Lisbon: Glorified Memories
We met my parents in Lisbon in early August. However, when planning this trip far in advance, I failed to consider the implications of Western Europe in August.
It's oppressively hot, and everyone is on vacation. More specifically, everyone flees to Lisbon.
Fortunately, we were treated to a miraculous cool spell. So much so, it started to feel like autumn.
Will and I visited Lisbon in 2013, and have been talking about going back ever since.
When plotting our year, it's a place we discussed renting an apartment for a month.
As our plans evolved, that became less feasible. But we knew for sure we'd be back.
Lisbon draws you in. The cobbled limestone streets, the weathered indigo-hued tiles.
The people, the culture, the food. It lives up to the immense hype, it's everything I want it to be.
Although Lisbon has become a more popular tourist destination in recent years, there are still so many hidden bars and cafes tucked away. It's not difficult to feel like you've found a hidden gem for your morning coffee, time and time again.
On our first night, my parents got in late, so we went to a restaurant across the street from our apartment.
It seemed unassuming. There was a smaller, older man running the entire restaurant. We ordered a carafe of the house red. My dad ordered a glass of sangria, which naturally ended up being an entire pitcher.
Not understanding the menu, we asked for the server's recommendations. Two hours later, we shared one of my favorite family meals in Lisbon. It was salted fish, three ways. I can't tell you what it was, but it was delicious.
Our first full day started with a trek up to Eduardo VII Park, north of the Avenida da Liberdade in the city center.
I have fond memories of the park, because when Will and I were in Lisbon years ago, he noted it would be such a romantic place to propose.
Mind you, he didn't do so for another three years.
This time, we collected picnic supplies along the way to enjoy at the top.
In addition to the parks and alleyways, Lisbon is renowned for having stellar views. The city has seven dramatic hillsides overlooking the Rio Tejo.
We explored the side streets in the Alfama district, the oldest neighborhood in the city.
The neighborhood comes alive at night with Fado music. It's a funky, lively neighborhood with a small, lovely plaza at the top.
We stopped for happy hour. And generally enjoyed getting slightly disoriented navigating the labrinth of streets.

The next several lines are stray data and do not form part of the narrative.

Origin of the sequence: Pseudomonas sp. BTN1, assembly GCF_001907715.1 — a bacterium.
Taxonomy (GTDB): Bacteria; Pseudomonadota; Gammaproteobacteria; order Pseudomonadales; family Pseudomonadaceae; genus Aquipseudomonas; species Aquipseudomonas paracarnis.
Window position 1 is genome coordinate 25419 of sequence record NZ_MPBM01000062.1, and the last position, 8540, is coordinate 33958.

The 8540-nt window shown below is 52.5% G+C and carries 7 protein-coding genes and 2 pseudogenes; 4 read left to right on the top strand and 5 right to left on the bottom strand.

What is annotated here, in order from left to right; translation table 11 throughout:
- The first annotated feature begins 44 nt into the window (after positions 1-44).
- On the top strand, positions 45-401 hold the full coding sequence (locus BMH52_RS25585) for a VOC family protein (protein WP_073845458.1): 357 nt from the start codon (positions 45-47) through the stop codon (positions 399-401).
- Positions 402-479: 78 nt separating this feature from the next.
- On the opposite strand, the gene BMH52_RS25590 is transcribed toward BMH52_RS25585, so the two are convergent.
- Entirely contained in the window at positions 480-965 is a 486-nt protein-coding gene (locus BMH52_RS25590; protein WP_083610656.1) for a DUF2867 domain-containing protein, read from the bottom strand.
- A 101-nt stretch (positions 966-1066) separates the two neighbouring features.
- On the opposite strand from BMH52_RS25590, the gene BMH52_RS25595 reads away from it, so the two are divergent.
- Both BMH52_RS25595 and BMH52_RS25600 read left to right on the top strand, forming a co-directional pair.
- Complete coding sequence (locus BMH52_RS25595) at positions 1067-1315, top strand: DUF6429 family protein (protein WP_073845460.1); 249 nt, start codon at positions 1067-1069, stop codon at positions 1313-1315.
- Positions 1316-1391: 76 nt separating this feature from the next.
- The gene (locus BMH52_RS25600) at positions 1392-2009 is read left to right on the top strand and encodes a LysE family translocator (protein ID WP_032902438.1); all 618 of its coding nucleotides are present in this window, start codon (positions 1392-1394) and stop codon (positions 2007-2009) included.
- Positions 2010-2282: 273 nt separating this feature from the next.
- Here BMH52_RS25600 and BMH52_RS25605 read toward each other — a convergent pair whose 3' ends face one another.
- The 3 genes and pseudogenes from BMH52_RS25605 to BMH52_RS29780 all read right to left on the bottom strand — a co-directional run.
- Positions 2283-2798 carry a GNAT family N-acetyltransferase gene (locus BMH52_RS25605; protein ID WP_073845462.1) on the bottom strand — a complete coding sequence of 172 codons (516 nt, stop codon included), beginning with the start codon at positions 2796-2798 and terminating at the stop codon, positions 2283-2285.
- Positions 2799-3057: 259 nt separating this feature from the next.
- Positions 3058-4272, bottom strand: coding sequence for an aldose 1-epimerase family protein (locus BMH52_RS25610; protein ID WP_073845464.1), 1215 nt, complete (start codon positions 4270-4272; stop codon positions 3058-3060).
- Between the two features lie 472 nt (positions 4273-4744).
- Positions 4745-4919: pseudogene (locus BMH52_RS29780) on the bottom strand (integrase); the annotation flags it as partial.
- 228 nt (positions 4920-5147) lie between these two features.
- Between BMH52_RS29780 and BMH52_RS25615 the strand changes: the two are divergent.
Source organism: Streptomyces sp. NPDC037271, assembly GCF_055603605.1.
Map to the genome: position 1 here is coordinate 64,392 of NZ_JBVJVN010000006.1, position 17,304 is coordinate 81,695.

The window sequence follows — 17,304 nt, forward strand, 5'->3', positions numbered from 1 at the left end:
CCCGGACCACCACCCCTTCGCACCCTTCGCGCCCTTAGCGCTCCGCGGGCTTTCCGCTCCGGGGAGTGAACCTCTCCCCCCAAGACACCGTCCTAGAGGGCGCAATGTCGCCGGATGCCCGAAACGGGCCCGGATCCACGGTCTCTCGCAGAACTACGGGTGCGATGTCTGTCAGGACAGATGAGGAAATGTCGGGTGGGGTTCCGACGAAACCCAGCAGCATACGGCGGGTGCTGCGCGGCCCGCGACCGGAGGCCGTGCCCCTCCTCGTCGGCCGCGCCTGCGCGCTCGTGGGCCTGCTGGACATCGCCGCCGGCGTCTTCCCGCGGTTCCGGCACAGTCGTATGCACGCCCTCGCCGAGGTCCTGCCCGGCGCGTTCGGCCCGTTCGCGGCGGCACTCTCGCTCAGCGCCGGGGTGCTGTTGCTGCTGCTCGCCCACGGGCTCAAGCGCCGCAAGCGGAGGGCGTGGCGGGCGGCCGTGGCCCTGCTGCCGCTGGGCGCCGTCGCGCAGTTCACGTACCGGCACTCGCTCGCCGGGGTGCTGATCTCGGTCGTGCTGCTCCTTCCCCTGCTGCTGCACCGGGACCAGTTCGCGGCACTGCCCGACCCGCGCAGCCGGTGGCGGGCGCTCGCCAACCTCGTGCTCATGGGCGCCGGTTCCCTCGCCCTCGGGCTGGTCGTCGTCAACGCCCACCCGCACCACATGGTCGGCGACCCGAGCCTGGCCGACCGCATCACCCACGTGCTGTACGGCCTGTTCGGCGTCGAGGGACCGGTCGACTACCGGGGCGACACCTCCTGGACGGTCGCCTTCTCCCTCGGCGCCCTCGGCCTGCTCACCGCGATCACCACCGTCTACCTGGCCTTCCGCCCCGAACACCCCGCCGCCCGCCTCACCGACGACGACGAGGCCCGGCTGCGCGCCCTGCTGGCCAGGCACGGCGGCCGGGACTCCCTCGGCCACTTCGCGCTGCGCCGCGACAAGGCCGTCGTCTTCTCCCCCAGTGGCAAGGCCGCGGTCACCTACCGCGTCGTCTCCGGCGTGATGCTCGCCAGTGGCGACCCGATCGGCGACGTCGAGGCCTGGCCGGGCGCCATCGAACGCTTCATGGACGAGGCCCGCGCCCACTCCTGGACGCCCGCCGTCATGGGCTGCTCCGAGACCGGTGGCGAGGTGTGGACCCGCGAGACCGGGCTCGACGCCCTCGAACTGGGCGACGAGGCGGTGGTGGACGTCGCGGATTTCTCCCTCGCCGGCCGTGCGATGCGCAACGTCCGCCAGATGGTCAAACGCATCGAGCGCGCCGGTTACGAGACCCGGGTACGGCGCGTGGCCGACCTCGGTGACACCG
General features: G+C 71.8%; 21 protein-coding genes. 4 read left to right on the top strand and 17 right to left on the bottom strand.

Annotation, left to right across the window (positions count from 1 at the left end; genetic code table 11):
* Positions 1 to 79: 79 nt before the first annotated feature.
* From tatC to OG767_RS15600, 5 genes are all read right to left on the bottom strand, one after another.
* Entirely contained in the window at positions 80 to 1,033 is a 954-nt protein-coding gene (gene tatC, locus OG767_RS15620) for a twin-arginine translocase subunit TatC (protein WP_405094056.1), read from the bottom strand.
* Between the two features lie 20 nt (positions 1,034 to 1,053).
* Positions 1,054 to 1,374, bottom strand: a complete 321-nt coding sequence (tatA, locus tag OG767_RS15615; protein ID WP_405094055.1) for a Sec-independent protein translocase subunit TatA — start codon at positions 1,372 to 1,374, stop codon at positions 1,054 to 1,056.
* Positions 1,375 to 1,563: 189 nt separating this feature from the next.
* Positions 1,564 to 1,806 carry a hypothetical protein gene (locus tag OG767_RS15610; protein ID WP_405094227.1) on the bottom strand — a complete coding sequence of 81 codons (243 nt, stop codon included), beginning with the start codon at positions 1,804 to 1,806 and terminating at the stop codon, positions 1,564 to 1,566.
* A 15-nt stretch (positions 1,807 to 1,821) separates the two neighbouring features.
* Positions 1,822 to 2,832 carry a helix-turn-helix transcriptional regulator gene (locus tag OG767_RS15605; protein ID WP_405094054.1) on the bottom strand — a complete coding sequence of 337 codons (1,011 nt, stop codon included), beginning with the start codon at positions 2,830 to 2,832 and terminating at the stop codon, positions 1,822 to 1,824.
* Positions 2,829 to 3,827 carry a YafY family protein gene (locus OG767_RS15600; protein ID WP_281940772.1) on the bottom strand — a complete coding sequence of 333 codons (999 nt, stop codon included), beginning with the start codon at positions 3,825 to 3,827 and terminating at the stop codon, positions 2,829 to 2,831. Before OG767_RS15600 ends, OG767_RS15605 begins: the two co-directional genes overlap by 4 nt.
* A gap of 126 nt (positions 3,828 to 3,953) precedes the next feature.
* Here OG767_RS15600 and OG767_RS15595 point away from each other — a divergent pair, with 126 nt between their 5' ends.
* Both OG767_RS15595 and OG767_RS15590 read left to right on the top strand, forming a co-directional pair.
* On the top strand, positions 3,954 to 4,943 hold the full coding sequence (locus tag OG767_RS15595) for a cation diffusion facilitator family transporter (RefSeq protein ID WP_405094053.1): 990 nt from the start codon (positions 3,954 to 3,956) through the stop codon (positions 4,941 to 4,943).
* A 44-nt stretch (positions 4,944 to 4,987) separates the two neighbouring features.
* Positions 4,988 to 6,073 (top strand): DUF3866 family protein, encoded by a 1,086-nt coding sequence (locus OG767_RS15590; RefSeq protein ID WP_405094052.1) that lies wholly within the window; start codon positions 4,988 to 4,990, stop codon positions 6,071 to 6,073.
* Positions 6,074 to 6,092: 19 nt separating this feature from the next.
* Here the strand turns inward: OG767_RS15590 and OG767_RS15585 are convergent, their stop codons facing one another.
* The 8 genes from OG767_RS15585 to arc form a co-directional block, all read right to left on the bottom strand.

Lisbon felt even more festive this time around, since Emily and I both not-so-coincidentally had friends in town.
We met up with friends at Cafe Janis for dinner one night.
And grabbed a drink at Sky Bar after, with a beautiful view of the city.
But perhaps the most memorable meals were at the restaurants where we didn't know the name. Tucked away on a street the corner with a low profile. Those were always the best.
We did frequent Time Out Market a couple of times, for lunch or for a drink. Lisbon’s Mercado da Ribeira has been a landmark since the 1890s, but is now known for being an upscale food court.
In an effort to explore new neighborhoods, we took a day trip to Belém.
It's about three miles west of Central Lisbon, and easily accessible via the train toward Cascais.
The district runs along the banks of the Tejo estuary, with monuments, museums and manicured parks.
The architecture differs from downtown Lisbon, with the Mosteiro dos Jerónimos being a prime example. The ornate monastery is a result of a growth in trade and wealth in Portugal.
However, we made the trek to explore the Torre de Belém, an UNESCO World Heritage Site and an iconic symbol for Lisbon.
The fort once stood in the center of the Tejo Estuary to guard the city from attacks by sea, with Moorish inspired watchtowers.
It was constructed in the early 16th century with elaborate carved stonework.
Interestingly, the fort was once in the center of the Tejo, but has changed overtime to the banks of the estuary. We arrived towards the end of the day, so it was a nice reprieve to explore the fort without the crowds.
Ultimately, there's seemingly endless reasons to fall in love with Lisbon.
We found that the city itself has changed tremendously in the past five years. With the vibrant culture and relative affordability, it's understandable why it's notoriety among travelers has skyrocketed.
As such, Lisbon is one most talked about summer destinations in Europe.
There's still plenty to explore, to feel your the first to discover an eatery or secret alley.
Lisbon is a place I hope to keep coming back to. This time, it was so wonderful to share the experience with my family. And made it ever more meaningful.